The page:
There’s something magical about three simple words in Apple’s Mac OS X. On the rare occasion that I need to retrieve an archived file from my backup disk, I am called on an adventure. Or perhaps I’m mysteriously beckoned to follow along on a journey. Or maybe the time has come for me to fulfill my destiny. The feeling lasts for just a moment and is spurred on by merely three words. Enter Time Machine.
Sure, Mac OS X tries to build on this theme and literally take me there by warping me into a space supernova where my files await. However, these aesthetics don’t actually make the experience and occur after the feeling has already worn off. As it stands, Time Machine launches quite slowly and then takes even a bit longer to load my archives. By the time this happens, I’m firmly snapped back into reality and waiting impatiently to browse my files. It’s the upfront command alone, the call to Enter Time Machine, that creates the wonder.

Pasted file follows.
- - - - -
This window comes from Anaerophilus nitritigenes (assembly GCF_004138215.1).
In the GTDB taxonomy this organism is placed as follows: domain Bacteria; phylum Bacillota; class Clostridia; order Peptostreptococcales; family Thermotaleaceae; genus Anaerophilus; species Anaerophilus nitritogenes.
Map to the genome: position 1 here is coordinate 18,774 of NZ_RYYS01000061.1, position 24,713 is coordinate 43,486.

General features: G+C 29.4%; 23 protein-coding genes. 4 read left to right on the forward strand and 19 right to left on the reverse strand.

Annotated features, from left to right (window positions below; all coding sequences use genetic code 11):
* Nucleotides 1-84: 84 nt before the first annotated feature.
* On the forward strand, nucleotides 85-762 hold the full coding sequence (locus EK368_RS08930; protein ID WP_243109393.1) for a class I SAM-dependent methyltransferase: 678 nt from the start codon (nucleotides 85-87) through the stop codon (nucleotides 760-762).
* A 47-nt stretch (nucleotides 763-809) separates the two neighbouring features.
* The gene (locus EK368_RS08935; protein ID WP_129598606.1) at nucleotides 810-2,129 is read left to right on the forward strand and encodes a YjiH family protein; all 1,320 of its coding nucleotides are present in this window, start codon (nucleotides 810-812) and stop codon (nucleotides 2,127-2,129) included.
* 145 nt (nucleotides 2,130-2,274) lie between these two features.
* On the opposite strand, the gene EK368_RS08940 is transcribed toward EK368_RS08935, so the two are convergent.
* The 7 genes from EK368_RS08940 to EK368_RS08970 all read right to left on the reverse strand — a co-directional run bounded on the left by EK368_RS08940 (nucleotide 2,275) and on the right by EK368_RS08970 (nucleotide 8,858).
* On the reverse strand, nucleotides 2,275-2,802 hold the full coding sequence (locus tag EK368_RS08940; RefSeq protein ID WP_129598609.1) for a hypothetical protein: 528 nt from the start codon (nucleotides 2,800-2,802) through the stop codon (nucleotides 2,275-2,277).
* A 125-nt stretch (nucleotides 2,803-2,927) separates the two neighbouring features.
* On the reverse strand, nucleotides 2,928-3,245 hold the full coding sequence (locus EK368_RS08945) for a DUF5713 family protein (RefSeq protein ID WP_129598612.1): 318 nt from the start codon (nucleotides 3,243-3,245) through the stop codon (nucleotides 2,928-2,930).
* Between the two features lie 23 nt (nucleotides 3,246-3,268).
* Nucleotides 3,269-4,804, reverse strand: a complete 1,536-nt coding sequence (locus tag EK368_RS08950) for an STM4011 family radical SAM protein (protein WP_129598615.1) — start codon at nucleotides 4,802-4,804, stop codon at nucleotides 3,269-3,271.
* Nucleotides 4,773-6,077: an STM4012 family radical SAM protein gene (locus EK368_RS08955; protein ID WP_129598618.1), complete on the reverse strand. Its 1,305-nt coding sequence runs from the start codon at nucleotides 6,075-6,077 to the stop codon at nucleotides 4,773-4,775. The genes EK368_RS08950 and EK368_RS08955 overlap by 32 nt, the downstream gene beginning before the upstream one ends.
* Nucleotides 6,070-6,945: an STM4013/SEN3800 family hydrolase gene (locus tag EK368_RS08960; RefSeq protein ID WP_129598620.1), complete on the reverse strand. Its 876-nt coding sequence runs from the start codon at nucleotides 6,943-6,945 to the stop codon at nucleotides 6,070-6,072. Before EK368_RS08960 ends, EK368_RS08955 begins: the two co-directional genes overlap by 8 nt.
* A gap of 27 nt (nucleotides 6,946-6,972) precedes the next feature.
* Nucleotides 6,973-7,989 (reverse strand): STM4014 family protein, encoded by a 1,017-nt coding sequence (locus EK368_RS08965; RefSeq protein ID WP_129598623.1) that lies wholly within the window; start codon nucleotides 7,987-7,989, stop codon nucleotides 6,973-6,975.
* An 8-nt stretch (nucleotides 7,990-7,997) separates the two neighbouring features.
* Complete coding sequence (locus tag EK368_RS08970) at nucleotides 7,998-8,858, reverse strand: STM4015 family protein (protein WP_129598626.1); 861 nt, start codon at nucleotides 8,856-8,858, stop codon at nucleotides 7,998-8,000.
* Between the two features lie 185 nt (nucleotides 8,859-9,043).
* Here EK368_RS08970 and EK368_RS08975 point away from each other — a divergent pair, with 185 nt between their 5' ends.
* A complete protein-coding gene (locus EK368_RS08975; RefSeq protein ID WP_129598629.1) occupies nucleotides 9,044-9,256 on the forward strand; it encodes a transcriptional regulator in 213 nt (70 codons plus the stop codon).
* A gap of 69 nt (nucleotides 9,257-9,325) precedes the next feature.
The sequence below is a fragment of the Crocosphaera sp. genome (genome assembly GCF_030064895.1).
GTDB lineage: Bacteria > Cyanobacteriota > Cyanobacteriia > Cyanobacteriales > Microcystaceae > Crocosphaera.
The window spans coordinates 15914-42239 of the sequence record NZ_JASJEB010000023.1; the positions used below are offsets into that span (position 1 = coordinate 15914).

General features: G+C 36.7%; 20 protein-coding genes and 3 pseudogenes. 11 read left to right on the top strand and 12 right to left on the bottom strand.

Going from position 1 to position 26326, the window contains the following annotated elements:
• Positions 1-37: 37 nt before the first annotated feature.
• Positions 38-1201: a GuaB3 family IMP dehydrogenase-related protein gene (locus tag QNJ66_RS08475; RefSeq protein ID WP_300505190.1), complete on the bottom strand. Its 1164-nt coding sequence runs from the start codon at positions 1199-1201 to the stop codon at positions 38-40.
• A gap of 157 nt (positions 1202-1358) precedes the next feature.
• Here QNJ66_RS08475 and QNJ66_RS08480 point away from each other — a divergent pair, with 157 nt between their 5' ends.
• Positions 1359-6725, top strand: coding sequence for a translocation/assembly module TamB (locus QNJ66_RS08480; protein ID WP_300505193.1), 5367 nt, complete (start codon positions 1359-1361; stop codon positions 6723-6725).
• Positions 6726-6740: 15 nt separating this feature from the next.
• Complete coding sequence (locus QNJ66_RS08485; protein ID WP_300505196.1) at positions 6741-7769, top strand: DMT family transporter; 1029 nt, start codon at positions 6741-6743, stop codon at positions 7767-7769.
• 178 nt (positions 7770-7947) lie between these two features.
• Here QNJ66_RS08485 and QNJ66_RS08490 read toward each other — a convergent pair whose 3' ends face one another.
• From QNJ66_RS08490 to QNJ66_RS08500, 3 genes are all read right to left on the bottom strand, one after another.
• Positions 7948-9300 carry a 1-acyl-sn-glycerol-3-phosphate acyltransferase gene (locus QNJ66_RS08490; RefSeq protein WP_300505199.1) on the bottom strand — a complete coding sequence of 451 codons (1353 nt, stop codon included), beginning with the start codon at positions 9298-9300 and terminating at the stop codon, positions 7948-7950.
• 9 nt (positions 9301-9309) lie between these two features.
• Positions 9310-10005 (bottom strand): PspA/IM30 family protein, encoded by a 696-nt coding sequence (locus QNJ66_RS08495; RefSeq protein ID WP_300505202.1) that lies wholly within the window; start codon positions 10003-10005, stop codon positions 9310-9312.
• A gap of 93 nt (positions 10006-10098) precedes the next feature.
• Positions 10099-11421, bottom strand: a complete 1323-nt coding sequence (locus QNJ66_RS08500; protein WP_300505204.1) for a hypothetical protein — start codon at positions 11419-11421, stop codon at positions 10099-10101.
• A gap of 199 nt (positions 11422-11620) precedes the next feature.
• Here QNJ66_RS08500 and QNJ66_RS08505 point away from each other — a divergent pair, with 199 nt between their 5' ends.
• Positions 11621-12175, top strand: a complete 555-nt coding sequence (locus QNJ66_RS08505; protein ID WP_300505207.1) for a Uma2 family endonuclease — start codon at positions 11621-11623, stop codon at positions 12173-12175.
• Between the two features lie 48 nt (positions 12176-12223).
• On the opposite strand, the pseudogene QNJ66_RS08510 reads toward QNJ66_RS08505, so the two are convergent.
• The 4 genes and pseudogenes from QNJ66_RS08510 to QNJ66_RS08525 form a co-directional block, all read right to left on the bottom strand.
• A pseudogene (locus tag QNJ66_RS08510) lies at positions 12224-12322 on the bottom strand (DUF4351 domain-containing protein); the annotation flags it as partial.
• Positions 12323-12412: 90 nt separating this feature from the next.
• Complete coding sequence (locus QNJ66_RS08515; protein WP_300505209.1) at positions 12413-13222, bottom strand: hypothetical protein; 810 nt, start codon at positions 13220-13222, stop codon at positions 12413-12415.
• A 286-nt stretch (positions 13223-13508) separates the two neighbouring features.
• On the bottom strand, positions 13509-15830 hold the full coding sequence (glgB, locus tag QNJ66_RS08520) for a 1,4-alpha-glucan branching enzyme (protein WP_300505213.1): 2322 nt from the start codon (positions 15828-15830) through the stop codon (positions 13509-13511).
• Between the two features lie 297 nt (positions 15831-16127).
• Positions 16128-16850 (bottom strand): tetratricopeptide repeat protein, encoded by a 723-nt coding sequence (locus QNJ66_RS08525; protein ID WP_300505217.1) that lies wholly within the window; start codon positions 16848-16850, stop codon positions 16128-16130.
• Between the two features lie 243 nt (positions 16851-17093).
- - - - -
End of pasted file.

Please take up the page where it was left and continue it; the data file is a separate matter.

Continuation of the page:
This all makes me wonder how such a seemingly arbitrary and insignificant line of text can have such an emotional and experiential impact. Perhaps an Apple designer has some unique insight, although the text could have just as easily been placed as a joke or by chance. Nevertheless, I’m interested in how such a simple thing can have such a large impact on the user experience. Especially amidst the overwhelming talk of gamification, where the world is boiled down into hollow stimuli and reward systems, it seems that genuine experience and emotion comes from exciting a user’s imagination. This connection requires nothing tangible, yet powerfully engages the user’s mind. I feel that this sort of experience (not experiencification) could be created plainly and effectively, without any need for superficial systems, and would hold tremendous beneficial power.